The Zimbabwe Stock Exchange reopens on Monday, August 3. It had been closed since the end of June due to speculation allegedly harmful to the national currency, the Zimbabwean dollar. An investigation into the alleged speculation has yet to be concluded.
Trading resumes in the Harare financial center on this Monday, after a month-long pause, but some international securities are still banned. This is the case of Old Mutual. The British insurance giant is indeed targeted by a prolonged suspension.
The Southern African country’s financial intelligence unit blames it for the speculation that has greatly destabilized the Zimbabwean dollar. At issue is the “Old Mutual Implied Rate”.
According to the investigators, this rate, which compares the value of Old Mutual shares in London and Harare, and thus makes it possible to estimate the exchange rate between the Zimbabwean dollar and other currencies, has fuelled fraudulent practices on the parallel markets, leading to a very strong dichotomy in relation to the official market. The consequences in the daily lives of Zimbabweans have resulted in soaring prices. The price of bread has doubled and the price of petrol has tripled.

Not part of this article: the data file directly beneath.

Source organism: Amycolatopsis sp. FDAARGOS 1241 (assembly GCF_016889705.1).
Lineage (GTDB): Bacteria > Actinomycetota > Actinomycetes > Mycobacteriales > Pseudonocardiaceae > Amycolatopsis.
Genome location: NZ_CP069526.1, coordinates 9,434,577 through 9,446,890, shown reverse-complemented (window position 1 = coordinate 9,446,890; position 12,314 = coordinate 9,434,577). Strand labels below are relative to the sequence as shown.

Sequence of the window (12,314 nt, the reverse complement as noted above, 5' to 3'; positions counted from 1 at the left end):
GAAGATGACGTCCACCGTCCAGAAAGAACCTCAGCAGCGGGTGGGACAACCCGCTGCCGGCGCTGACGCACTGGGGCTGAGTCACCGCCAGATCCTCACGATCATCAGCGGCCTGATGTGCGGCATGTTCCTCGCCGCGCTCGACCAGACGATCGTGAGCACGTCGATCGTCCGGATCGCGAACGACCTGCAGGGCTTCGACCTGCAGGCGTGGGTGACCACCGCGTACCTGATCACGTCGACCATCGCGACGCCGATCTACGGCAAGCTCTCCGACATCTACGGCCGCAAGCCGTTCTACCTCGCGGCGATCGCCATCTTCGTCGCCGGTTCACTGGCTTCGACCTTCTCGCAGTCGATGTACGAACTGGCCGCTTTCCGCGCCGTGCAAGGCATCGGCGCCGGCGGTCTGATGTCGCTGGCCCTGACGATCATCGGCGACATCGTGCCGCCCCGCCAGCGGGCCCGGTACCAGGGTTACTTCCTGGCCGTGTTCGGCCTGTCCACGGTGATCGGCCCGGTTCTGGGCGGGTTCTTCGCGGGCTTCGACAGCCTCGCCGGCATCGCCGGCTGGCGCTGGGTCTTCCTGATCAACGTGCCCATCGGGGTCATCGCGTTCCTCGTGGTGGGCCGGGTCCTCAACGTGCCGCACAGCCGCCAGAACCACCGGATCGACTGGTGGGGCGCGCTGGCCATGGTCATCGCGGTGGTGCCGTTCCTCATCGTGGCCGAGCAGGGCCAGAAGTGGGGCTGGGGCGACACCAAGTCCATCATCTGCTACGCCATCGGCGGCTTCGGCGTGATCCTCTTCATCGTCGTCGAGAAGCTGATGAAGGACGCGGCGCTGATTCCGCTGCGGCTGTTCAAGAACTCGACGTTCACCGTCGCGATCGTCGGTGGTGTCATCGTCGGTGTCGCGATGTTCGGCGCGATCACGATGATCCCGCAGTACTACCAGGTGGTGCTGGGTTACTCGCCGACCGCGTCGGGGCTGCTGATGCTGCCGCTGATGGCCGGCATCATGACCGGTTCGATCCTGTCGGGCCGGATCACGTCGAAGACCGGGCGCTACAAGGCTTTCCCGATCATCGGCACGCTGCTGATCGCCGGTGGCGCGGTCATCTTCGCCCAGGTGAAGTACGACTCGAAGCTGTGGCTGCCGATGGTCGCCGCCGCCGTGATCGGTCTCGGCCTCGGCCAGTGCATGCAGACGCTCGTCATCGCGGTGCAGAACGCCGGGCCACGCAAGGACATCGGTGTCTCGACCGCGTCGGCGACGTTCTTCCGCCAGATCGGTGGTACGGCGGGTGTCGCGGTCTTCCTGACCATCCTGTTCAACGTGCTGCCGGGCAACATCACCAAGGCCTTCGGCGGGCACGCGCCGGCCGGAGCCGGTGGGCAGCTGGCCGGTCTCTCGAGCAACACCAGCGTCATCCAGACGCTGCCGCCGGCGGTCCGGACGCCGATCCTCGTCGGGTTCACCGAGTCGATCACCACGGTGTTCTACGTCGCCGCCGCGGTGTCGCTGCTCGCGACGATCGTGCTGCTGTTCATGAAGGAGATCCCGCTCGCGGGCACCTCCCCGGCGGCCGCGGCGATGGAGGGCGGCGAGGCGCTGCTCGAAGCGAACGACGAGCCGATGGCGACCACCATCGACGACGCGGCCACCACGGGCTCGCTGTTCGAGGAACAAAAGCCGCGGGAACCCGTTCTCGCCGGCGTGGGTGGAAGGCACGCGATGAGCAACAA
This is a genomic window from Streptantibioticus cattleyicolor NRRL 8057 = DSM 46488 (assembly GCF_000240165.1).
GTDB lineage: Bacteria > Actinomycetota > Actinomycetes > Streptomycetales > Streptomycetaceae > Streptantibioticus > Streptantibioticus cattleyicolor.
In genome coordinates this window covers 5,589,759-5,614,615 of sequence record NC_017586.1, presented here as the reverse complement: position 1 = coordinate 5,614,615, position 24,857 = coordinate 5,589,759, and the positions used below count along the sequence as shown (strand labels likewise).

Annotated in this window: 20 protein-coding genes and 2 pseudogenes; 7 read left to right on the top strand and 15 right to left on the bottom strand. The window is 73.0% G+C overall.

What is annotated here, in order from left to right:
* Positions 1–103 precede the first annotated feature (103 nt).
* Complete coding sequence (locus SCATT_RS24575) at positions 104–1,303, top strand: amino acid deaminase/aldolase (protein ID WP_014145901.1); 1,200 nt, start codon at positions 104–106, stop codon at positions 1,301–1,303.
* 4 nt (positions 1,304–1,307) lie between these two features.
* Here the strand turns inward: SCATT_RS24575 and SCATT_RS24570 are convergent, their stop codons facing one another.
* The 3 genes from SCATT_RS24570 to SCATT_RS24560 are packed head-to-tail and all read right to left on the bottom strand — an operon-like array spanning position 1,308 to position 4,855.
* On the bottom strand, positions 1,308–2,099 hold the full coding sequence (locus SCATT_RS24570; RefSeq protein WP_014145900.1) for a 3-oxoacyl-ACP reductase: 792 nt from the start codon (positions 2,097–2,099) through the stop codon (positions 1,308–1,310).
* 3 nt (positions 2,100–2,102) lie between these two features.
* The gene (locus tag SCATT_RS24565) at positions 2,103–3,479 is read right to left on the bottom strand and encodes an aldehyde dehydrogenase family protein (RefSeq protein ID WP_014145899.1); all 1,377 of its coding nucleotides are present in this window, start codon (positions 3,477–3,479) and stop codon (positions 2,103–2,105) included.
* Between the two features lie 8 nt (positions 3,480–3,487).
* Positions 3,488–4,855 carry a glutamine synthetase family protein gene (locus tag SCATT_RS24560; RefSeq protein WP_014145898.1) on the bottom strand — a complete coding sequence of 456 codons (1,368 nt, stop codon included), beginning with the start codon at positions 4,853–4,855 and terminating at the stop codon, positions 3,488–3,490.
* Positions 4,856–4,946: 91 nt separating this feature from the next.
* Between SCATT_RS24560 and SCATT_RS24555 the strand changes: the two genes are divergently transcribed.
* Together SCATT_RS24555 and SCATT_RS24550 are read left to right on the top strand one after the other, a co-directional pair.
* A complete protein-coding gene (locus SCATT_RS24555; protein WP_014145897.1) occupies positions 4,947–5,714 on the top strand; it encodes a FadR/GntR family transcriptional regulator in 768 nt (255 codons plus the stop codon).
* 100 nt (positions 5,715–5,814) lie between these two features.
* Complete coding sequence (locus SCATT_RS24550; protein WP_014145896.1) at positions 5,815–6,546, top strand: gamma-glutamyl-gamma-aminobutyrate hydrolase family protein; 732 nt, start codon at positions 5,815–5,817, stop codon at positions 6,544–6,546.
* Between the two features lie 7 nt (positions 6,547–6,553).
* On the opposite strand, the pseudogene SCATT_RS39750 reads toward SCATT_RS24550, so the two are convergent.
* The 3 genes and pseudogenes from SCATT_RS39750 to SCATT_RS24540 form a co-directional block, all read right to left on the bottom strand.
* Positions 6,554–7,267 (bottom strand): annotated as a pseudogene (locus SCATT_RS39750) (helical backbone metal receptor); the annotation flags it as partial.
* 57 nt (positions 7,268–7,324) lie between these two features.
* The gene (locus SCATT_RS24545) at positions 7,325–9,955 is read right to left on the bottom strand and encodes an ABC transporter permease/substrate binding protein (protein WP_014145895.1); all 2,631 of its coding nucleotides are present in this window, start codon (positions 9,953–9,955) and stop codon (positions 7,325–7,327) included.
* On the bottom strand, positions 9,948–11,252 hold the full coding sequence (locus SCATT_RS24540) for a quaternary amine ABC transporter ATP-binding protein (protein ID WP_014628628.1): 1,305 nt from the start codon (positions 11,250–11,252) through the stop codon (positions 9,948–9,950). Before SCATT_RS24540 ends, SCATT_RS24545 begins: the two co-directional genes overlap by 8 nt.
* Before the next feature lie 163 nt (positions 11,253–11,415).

The reopening of the Harare Stock Exchange does not put an end to the volatility of the Zimbabwean currency, whose erratic behaviour is one of the important indicators of the serious economic crisis that the country has been experiencing for almost 20 years.
Before the stock exchange closed at the end of June, the U.S. dollar exchange rate against the local currency, officially set at 57 Zimbabwean dollars, dropped as much as 100, due to fraudulent practices, according to Information Secretary Nick Mangwana.